Two technologies have become vital for getting the most out of the latest movies and TV shows – 4K resolution, and High Dynamic Range (HDR).
But while there’s an increasing number of 4K HDR Blu-rays on the market, and similar content is widely available via streaming, getting compatible projectors – without venturing in to ‘money-no-object’ territory – is a wee bit more challenging.
Optoma’s latest projector, the UHD65, is up for that challenge. Even more impressively, it manages to pull it off - and in some style.
Giving the UHD65 its 4K capability is one of Texas Instruments’ DLP chips with XPR technology. This chip isn’t native 4K, but rather has a resolution of 4.15m pixels – half that of Ultra HD.
However, through a form of pixel shifting, which rapidly fires two lower-resolution images at the screen, it produces a 4K image – or at least a picture manufacturers can claim to be 4K.
Alongside that, the projector can handle HDR, providing you with more subtlety in colours gradients than ‘normal’ Blu-rays.
Optoma has also added in a ‘SDR [Standard Dynamic Range] to HDR’ conversion setting it says provides enhanced contrast, detail and colours to SDR Blu-rays.
However, with this setting enabled the image looks overcooked - and any increase in detail is difficult to make out. As such, we wouldn’t recommend using it.
There are two HDMI ports on the back of the UHD65 – one is HDCP2.2-compatible, so will support 4K HDR content – and two VGA connections (for computers), an ethernet port, a USB for powering streaming sticks, and an array of other connections that can control the projector through a home network and make it simple for custom installers to, well, install.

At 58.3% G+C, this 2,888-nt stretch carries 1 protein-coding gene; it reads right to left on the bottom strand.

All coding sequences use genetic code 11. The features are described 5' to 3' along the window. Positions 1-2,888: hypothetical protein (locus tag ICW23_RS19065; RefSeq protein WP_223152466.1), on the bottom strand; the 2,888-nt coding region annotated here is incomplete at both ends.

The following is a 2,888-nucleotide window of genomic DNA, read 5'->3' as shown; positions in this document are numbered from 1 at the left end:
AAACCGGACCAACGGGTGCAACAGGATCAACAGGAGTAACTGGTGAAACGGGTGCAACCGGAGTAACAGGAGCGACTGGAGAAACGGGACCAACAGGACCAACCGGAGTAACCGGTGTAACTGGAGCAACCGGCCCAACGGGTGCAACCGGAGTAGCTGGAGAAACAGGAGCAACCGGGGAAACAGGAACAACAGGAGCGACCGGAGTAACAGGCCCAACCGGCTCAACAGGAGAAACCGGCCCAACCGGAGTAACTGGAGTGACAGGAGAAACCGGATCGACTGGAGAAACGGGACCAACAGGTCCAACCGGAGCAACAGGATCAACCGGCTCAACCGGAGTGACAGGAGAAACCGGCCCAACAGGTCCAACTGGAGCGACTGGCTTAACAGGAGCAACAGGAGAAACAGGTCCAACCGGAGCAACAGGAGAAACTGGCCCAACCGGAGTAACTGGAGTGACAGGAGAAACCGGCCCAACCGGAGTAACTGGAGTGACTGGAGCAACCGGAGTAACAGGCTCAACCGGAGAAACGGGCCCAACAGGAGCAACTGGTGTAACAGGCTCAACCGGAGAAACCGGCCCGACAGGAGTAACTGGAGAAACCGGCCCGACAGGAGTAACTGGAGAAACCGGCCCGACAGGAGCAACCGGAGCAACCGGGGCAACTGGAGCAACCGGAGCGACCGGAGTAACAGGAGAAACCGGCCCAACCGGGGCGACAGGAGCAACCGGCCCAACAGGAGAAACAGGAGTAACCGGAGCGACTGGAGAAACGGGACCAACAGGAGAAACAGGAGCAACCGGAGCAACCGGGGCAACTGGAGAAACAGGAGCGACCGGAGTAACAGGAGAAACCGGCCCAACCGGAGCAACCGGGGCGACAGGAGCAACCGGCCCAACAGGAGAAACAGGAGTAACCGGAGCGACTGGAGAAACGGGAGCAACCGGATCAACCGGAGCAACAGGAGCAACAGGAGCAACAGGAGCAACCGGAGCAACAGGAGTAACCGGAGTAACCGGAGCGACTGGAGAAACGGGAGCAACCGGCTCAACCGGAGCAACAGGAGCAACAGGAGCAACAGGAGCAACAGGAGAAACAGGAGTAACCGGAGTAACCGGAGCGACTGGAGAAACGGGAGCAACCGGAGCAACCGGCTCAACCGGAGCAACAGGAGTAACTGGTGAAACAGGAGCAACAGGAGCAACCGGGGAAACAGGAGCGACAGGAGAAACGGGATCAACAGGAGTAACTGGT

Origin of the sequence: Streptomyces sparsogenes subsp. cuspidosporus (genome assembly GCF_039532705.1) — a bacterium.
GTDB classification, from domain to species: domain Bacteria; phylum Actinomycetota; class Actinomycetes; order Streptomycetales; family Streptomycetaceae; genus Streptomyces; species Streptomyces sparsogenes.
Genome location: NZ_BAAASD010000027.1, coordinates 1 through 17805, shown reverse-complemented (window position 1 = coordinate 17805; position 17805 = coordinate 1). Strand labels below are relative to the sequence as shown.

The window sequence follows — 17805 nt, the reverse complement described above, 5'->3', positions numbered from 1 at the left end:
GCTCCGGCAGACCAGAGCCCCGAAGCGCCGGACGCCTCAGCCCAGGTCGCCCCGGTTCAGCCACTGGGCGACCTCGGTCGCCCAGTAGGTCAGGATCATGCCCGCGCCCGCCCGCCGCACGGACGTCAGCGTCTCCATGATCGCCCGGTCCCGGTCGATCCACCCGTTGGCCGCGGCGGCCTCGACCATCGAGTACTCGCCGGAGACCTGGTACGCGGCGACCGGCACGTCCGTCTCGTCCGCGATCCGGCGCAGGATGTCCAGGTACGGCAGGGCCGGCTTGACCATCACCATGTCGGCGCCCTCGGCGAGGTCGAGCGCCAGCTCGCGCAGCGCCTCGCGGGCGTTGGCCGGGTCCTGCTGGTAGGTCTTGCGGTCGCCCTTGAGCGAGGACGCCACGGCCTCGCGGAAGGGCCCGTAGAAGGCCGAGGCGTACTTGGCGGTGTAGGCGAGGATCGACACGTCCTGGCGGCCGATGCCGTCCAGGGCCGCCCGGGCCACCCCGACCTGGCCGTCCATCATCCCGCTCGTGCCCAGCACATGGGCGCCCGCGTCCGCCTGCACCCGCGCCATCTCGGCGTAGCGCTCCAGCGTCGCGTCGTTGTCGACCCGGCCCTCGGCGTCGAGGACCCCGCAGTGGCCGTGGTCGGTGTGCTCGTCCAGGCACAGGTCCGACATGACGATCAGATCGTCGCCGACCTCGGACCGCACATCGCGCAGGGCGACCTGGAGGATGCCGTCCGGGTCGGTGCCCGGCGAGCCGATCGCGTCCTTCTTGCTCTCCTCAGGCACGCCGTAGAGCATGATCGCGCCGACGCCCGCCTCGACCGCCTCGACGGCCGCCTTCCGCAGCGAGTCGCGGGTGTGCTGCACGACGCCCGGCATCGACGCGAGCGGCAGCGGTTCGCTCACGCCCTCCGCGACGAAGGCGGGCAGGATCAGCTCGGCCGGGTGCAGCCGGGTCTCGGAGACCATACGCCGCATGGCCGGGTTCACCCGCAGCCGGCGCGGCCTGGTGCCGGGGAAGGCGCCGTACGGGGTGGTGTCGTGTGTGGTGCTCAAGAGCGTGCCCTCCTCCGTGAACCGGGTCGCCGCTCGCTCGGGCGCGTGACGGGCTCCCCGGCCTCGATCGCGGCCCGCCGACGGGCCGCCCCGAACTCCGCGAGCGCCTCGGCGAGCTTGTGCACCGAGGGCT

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You also get a couple of audio ports, including a 3.5mm analogue and digital optical.
The Optoma has two 4-watt speakers, but for a rather more enjoyable sound experience we would recommend pairing it with a good sound system. Sound is half of the home cinema experience, after all.
Setting up the UHD65 is straightforward. Its backlit remote is easy to use, with dedicated buttons for user configurations and quick access to the projector’s sources.
Our one criticism is there are too many buttons, in fact. The ‘3D’ and ‘Keystone’ buttons are useless to this projector, which is a little annoying.
More after the break
The UHD65 is smaller than you might expect for a 4K HDR projector, measuring around 50cm wide and around 30cm deep. The throw ratio comes out at 2.22:1, and the projector has a claimed 1,200,000:1 contrast ratio with 2200 lumens coming from its bulb.
Zooming and focusing the lens is all manual, and you access the controls for these by popping open on a flap on the top of the projector.
It’s not a particularly elegant design but, once installed, it’s unlikely to bother you again.
We dim the lights and set up the projector using a THX Optimizer disc and our Panasonic DMP-UB900 Blu-ray player.
After making the usual adjustments regarding brightness and contrast so it looks its best in our room, we dive into the more advanced settings.
We move the sharpness up a couple of degrees to get the crispest detail out of the UHD65, and turn off the PureContrast, PureColour and UltraDetail settings.